Slovenske Konjice is full of surprises

A routine has developed. We wake up and have breakfast on the veranda.

There follows an excursion into the locality to appreciate the area’s culture and history. We return for lunch.

A snooze follows whether planned or not, shower, dinner, and red wine this time, on same veranda watching the sun dusk on the. same stunning view and the plumping moon come around the corner along with singing stars, in a slightly different place each night.

Today’s trip out is focussed on Slovenske Konjice, a small market town started about 1,000 years ago, nestling under the northern slopes of Konjiska Gora. From the tourist bumf it seems nothing special but it has all kinds of secrets to reveal. A small stream runs down from the mountains through the middle of the main. main street. Locals call it ‘dragon’s slobber’ after the local saint, George, supposedly killed the beast who lived in the mountains.


Like all towns it has a church – the Church of St George, built originally in 1146.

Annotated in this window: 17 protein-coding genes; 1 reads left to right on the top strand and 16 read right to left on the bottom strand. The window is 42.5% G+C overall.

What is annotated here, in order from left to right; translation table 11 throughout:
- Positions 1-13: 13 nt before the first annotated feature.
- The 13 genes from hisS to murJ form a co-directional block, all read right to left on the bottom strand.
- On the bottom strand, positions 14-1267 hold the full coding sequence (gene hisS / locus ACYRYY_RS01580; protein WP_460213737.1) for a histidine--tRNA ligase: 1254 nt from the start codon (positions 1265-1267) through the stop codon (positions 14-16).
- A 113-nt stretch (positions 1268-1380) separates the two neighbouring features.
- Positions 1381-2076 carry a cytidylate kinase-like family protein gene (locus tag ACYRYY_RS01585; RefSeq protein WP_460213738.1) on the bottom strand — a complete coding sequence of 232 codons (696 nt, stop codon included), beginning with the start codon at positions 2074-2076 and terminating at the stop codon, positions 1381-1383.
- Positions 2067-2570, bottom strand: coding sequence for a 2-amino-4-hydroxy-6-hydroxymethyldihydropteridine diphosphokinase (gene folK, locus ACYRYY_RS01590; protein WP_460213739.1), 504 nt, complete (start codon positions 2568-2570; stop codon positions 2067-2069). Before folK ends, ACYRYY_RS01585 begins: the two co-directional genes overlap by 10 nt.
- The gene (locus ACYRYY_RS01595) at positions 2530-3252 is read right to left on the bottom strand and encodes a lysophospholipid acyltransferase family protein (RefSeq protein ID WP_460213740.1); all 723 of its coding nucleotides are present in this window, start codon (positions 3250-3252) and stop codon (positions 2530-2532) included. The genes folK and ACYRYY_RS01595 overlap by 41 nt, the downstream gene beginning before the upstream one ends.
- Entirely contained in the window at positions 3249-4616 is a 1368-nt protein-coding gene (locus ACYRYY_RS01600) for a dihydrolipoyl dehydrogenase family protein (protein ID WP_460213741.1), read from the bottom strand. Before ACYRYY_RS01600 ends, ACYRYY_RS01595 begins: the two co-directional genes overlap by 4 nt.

A ruined castle overlooks the town.

An intriguing main street has smart, plaster-painted houses lining each side, looking dapper in their fresh colours. However further investigation reveals more. Built in the 16th century the houses had new facades created 200 years later. Go through an open door and it is as if you have arrived in medieval times with an open courtyard surrounded by balconies and windows.

The surrounding hills are patterned with beautifully maintained vines which produce grapes to create high quality red, white & sparkling wines. Wine has been produced here for 800 years.

Every day has a special nugget. Today’s wonder place is the tranquil, partially ruined Zice Charterhouse Carthusian Monastery. It is situated in a small valley surrounded by rolling hills and forest. Over lunch there is no-one there and the full impact of the place hits you. Serene, peaceful, contemplative, harmonious. The white habits of the twelve monks who inhabited these hallowed walls since they first arrived in 1165, still linger in these empty cloisters, studying their ”book for the day’ as they did all those years ago until the monastery was dissolved in 1782.

Just down the valley is the Church of Virgin Mary’s Visitation. This lower monastery housed lay monks who looked after the 12 ‘proper’ guys up at the big one, and also took in guests and travellers.

50 minutes drive and late lunch on the balcony follows. Aaarh. Hard work this exploring.

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